Former Derbyshire and England Test cricketer John Morris opens wine shop in Duffield
PUBLISHED: 00:00 30 January 2019
Alex Cantrill-Jones, ACJ Media
Cricketer John Morris has transformed an empty bank into a stylish wine shop in the heart of Duffield. David Marley reports...
‘From the earliest days of my professional life as a competitive sportsman to more recent times as a businessman earning a living overseas, work has taken me away from my family and home,’ reflects former Derbyshire and England Test cricketer John Morris. ‘So for the first time in what feels like an age, it’s fantastic to have a permanent working base near home, where I can spend more time with my family as well as devoting my energies into nurturing my new wine enterprise.’
Morris, who played over 360 competitive first-class county cricket matches, including spells with Derbyshire, Durham and Nottinghamshire, and scored over 21,500 runs and 52 centuries, is settling in to his new life as the proprietor of Bradmans Wine Cellar in Duffield, near Derby.
Fashioned inside the former NatWest bank building, Bradmans runs as a wine shop by day and a tasting venue in the evenings. ‘I have a problem with seeing characterful buildings sitting empty on the high street – especially in the village where I live,’ John says. ‘I was sitting opposite the old NatWest bank enjoying a coffee one day and thought, “I have to get into that building to see if there’s something I can do to get the place open again.”’
Within weeks Morris had approached the property owner and, with considerable encouragement from his son Tom, signed a commercial lease and applied for planning permission to Amber Valley Borough Council for a licence to operate a wine merchants and tasting cellar.
‘I’ve always had an interest in wine. During my cricketing life I visited numerous vineyards and as my palate developed really grew to appreciate the great variety of wines we have,’ he explains.
Morris’ decision to open his business appears to have tapped into a growing resurgence in wine sales. According to figures produced by industry experts Kantar Worldpanel, people in the UK spent an eye-watering £5 billion on wine in 2017. This included a four per cent growth in white wine sales, while the UK’s desire to consume sparkling wine – including prosecco and champagne – continues to expand year-on-year.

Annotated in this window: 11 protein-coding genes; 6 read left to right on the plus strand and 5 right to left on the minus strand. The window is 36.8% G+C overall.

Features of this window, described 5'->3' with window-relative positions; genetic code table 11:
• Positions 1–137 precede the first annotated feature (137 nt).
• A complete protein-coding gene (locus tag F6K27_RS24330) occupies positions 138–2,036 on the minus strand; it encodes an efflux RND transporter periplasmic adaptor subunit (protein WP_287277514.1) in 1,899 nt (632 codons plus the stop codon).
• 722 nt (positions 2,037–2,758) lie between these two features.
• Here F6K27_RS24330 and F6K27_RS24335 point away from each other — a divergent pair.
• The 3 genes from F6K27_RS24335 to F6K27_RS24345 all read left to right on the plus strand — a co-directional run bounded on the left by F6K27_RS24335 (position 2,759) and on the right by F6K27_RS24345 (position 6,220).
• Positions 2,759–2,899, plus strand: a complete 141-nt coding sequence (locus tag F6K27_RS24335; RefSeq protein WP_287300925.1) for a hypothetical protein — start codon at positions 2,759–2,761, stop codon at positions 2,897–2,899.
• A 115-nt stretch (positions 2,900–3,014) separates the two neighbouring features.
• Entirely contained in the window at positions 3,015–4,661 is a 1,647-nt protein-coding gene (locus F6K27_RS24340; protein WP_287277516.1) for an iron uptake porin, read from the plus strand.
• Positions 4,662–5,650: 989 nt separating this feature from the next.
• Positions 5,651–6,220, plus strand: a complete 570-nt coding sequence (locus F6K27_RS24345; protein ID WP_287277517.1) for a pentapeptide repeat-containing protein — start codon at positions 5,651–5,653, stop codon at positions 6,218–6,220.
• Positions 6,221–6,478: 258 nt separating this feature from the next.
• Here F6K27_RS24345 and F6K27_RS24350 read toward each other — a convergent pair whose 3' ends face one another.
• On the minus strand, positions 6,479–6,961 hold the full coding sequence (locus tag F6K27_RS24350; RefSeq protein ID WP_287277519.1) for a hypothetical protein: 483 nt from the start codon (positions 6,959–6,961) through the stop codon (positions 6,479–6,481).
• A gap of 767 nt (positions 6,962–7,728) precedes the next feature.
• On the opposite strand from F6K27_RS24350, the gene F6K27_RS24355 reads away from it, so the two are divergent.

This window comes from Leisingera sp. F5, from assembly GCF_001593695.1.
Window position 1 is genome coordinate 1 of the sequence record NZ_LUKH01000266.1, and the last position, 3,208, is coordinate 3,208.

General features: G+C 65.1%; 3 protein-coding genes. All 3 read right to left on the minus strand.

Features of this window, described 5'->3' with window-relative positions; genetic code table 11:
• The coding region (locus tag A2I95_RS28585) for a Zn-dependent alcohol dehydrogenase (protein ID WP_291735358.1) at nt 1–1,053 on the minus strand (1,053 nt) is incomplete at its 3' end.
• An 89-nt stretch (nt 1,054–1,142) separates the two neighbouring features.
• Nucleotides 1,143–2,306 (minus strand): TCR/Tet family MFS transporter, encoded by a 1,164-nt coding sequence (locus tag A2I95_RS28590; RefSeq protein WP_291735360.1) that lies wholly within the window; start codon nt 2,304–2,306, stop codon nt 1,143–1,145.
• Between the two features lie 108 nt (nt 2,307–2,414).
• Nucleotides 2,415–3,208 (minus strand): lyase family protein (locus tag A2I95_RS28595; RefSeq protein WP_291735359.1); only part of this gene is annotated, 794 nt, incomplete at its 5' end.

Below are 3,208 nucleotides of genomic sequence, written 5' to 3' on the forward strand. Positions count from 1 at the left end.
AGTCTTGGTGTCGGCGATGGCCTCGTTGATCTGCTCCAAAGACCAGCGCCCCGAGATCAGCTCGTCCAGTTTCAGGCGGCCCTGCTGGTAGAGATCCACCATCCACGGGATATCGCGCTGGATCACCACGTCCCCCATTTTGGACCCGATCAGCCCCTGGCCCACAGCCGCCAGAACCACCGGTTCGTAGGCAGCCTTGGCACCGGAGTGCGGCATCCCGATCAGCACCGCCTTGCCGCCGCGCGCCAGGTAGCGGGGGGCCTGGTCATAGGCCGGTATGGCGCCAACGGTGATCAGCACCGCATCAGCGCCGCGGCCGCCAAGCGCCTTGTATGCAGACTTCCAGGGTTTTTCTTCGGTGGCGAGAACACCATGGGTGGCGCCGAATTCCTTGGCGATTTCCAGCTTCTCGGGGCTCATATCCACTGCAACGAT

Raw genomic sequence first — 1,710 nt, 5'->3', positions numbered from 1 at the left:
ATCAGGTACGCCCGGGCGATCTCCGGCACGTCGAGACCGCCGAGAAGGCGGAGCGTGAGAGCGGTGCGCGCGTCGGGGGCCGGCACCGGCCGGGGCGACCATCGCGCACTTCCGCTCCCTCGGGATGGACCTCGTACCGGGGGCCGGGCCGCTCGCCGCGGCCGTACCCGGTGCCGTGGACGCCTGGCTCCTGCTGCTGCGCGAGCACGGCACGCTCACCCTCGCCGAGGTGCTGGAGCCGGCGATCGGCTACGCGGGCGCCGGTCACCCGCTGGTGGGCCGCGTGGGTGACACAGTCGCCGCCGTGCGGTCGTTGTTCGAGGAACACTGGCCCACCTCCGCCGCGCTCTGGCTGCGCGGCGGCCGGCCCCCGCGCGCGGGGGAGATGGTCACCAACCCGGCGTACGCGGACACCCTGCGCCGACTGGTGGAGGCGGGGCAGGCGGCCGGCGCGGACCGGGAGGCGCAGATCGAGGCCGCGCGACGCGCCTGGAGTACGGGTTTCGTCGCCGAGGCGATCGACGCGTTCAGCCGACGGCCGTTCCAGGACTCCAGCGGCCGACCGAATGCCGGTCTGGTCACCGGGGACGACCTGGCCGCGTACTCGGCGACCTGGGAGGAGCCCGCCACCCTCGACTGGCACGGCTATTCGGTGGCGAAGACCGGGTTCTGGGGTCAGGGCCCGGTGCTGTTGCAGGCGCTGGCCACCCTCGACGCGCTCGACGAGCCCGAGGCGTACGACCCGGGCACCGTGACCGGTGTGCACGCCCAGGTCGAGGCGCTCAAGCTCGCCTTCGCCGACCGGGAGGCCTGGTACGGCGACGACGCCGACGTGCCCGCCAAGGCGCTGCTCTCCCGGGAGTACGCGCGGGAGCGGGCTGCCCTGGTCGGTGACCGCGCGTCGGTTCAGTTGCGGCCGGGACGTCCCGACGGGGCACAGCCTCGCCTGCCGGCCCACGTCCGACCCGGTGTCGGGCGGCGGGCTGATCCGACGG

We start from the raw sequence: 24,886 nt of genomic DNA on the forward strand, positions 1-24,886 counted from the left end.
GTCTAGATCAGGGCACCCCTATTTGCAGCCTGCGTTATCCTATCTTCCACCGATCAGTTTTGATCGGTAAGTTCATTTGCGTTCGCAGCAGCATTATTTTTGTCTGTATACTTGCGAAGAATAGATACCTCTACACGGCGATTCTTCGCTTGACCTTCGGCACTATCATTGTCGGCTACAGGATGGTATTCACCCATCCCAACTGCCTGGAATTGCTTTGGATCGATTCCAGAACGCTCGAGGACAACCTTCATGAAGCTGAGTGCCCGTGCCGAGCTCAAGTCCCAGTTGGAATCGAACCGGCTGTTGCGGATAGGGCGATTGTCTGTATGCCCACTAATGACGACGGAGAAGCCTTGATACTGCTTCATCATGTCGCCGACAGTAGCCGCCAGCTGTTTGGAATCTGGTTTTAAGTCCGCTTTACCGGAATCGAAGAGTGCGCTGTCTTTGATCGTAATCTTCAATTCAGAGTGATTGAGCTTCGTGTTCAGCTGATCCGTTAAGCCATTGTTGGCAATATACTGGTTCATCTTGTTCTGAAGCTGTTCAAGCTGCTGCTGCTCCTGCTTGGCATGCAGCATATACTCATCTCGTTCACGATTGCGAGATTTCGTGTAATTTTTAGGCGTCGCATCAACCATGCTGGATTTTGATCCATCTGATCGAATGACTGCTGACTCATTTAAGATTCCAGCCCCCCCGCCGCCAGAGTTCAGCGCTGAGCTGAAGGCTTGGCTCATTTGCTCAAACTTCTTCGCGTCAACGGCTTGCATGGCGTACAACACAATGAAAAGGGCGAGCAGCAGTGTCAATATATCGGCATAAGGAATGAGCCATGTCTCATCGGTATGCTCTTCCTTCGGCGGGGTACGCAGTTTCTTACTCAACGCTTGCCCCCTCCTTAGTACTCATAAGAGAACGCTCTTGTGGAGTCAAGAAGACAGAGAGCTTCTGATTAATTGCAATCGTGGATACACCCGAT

‘Drinking wine has never been so popular. Whether you prefer white, red, rosé or sparkling, there is something for everyone to enjoy,’ John says. ‘We offer a tasting menu of six wines – two red, two white, a rosé and a sparkling – for customers to sample each night. It is proving to be extremely well-liked.’
John’s wife Sally came up with the creative inspiration to help name the business Bradmans Wine Cellar – a nod to the late international Australian cricket idol Sir Don Bradman – and the business has rapidly gained popularity with the residents of Duffield since it started trading last May.
‘Bradman had always been a cricketing hero of mine,’ John reflects. ‘I was privileged to meet him when I was playing for England in Australia in the early 1990s and since then I’ve gathered a large collection of Bradman cricketing memorabilia.’
John turned to one of the best-known faces from the cricketing world to open the business officially last summer. ‘I asked my good friend David Gower to pop in and cut the ribbon. It was a great occasion.’
Three decades earlier, Gower and Morris famously made international headlines during the 1991 Ashes Tour of Australia when they flew a Tiger Moth plane over the pitch as England were playing a warm-up match against Queensland. Both players were heavily fined.
Sitting in the spectacularly-designed wine room in the heart of Bradmans, John points to a framed cartoon of the flying escapade, signed by Gower, that hangs on the wall. ‘We never really understood what all the fuss was about – we just wanted to lift the spirits of the team. But the practical joke backfired when the management did not see the funny side,’ he recalls. ‘I had the opportunity to play in the end-of-tour One Day International matches in Australia but following this I was never asked to play for England again – which was a bit frustrating.
‘I don’t dwell on it. I feel I was very fortunate to play for England – there were many other equally good players who never got the opportunity to represent their country. With hindsight it was a wonderful time and a great honour to be part of it all.’
The notoriety of this media high seems a long way from when John first came to the crease as a teenager in the early 1980s, commuting daily from his hometown of Crewe to play second-team cricket for Derbyshire.
‘My father, who was a major influence on my life, worked in the railway industry. So from the age of 16 I could use a free rail warrant to travel from Crewe every day to practise with the Derbyshire second eleven during the school holidays,’ he recalls.